AI is also beginning to bleed into social media with features like Snapchat’s My AI and TikTok’s testing of an AI chatbot called Tako. Other social platforms like Facebook, Instagram, and Discord are also reportedly working on genAI chatbots. These chatbots have the potential to alter social search behaviors further and continue moving people away from using search engines like Google for exploration and research purposes.
The shift from consumers using search engines to genAI in social platforms for research purposes opens the door for a new space for ads through sponsored links—something Snapchat is ahead of the game in and already testing in their MyAI chatbot. As more platforms follow in these footsteps, they can use their AI features as a valuable source of first-party data for their ad businesses and boost overall commerce within the platforms.
Creators and AI
The way genAI tools apply to brand marketers is in many ways the same for creators. Creators can also use genAI tools to save time during caption and email generation, but more importantly, creators can use AI to generate new creative concepts and build on their original ideas.
Creator and artist Sara Shakeel, who has 1 million followers on Instagram, detailed how she used genAI to take her personal art style to a new level:
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According to Business Insider, 94% of creators said they are using genAI to assist them in editing content and generating images. During Open Influence’s Open Creators 2023 event, creators shared their thoughts regarding AI, and while some shared doubts, most showed interest in experimenting with it in one way or another.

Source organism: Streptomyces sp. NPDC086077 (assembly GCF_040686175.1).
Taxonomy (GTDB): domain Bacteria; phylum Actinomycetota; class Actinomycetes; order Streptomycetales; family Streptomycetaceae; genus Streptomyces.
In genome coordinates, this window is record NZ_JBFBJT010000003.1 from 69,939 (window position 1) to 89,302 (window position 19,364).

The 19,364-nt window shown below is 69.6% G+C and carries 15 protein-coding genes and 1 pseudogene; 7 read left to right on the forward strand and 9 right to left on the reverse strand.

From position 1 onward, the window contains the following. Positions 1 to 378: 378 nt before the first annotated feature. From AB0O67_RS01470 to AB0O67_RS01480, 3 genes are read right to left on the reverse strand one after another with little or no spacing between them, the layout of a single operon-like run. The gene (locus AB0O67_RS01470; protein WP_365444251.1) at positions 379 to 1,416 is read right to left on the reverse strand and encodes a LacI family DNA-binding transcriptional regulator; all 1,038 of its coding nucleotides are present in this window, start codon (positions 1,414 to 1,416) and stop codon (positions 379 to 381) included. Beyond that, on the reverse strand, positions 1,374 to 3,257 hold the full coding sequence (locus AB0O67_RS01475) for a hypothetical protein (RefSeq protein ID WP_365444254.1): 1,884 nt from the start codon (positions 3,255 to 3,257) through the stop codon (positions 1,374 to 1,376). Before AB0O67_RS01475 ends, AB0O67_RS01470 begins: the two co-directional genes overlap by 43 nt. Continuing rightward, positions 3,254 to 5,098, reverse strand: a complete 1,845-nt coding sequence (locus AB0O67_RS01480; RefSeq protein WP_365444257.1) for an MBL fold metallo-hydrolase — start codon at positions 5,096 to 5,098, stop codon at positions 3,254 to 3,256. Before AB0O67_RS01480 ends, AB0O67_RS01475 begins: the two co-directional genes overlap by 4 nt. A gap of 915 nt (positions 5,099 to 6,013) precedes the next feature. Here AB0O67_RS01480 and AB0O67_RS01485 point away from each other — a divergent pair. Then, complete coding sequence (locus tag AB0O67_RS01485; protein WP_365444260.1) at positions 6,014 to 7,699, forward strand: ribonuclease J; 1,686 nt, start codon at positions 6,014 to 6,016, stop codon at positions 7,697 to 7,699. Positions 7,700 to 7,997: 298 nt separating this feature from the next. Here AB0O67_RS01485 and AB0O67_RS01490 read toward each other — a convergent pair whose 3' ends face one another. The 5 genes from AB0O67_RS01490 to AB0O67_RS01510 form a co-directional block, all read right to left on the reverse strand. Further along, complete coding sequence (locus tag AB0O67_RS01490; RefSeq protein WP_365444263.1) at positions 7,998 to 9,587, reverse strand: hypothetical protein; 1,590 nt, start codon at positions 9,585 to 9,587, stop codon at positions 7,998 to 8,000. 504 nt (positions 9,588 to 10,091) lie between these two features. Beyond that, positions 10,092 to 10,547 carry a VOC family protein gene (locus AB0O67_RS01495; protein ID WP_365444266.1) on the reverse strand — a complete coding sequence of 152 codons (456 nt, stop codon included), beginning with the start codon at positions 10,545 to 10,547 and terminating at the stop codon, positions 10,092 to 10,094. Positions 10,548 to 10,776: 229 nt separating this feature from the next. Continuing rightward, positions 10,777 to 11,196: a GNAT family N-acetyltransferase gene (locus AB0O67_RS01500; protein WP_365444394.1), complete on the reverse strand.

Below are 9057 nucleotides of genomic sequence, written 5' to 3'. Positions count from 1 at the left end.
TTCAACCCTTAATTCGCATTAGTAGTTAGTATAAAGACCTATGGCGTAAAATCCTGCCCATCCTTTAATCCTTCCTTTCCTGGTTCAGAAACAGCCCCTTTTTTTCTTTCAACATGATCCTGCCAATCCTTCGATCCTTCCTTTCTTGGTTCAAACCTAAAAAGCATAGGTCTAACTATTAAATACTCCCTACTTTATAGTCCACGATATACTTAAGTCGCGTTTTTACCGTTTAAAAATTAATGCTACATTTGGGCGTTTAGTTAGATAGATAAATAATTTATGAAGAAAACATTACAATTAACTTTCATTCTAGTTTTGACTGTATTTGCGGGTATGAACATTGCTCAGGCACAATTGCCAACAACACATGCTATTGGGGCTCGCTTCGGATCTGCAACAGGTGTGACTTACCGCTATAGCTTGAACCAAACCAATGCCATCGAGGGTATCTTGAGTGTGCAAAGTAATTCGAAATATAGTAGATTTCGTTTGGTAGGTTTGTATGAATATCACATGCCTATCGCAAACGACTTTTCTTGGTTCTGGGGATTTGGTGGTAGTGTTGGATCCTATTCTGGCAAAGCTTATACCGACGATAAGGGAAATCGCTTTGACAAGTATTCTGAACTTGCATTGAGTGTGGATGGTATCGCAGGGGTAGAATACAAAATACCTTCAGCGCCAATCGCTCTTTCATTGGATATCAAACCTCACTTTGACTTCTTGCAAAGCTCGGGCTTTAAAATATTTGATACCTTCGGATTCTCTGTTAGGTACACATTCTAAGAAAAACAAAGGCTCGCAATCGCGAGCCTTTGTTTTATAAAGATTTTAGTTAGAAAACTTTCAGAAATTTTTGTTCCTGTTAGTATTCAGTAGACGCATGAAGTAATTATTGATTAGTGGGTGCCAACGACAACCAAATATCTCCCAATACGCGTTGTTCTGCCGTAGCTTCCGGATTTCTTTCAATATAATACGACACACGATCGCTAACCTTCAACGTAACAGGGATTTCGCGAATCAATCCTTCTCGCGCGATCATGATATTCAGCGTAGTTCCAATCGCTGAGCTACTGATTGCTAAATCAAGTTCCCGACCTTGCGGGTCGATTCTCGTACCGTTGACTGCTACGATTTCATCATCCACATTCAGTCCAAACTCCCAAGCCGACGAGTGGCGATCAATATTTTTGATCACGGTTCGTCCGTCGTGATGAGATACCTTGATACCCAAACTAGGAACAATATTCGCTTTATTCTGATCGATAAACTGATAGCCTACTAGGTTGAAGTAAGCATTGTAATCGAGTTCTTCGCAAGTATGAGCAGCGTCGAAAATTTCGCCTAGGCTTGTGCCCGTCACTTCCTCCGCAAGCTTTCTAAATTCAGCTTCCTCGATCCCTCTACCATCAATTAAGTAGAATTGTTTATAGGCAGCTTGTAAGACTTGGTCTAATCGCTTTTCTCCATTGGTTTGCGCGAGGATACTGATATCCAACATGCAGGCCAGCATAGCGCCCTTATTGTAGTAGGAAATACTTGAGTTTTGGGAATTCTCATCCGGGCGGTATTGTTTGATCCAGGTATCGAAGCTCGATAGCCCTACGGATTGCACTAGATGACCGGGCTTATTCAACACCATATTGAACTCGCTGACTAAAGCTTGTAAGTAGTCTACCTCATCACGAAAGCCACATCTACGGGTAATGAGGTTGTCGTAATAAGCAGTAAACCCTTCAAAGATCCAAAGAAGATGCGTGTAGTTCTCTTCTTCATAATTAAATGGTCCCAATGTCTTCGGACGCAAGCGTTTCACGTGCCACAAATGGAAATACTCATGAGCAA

Spence (@spence) a content creator and music producer with 1.3 million followers on Instagram, said, “I’m really excited about AI. I think if you don’t start implementing in some way, you’re possibly going to be left behind. I haven’t used it for anything I’ve put out to the world, but I’ve tested it, and I’ve written some comedy skits with it before, and it’s actually getting funnier and funnier, which is kind of scary and also kind of exciting. The skits started dull, and within a week I started laughing at them.”
Ivan McCombs, (@ramenkingivan) a creator with 10.2 million followers on TikTok, said, “I think it’s something we should definitely look into. I haven’t used it to create content because I don’t think AI can replicate human emotion. I use it for emails, though: t’s like my personal assistant.”
AI Worries and Solutions
In a survey conducted by Influencer Marketing Hub, 71% of people felt that AI can outperform humans at their jobs. A common fear that surfaces when discussions of AI arise is that AI will begin to replace humans at their jobs in the future. Others fear that AI will cause a decrease in creativity and authenticity within the content created, since many people will rely on the same sources for ideas.
However, AI is reliant on human input and refining. The quality of content and ideas is reflective of the ideas and prompts provided by the human behind the screen. Even as AI technology and quality advance, the information is not ready to go without human inspection or modification. Right now, incorporating AI into workflows allows for efficiency, but eMarketer predicts that it will cause marketers to place a premium on creativity. So creators who have the strongest original ideas and communities and use AI to strengthen them (instead of using solely AI) will be the most successful.
The bottom line is that AI is not human, and creator marketing is built on human-to-human connection!
“[AI] is coming. All we can do is embrace it and educate ourselves about how it works, and be artistic and creative about how we can use it to help us be better at what we do. I’m trying to educate myself so I can use it. If you don’t jump on, you’re going to miss the bus,” said Chadd Smith (@maddchadd) a creator with 418,000 followers on Instagram.
Check out some genAI tools used by marketers and creators:
AI is boosting efficiency and saving marketers and creators time, but nothing beats the human touch. Reach out to Open Influence, an award-winning global influencer agency, to see how you can incorporate AI into your campaigns and lead with authenticity.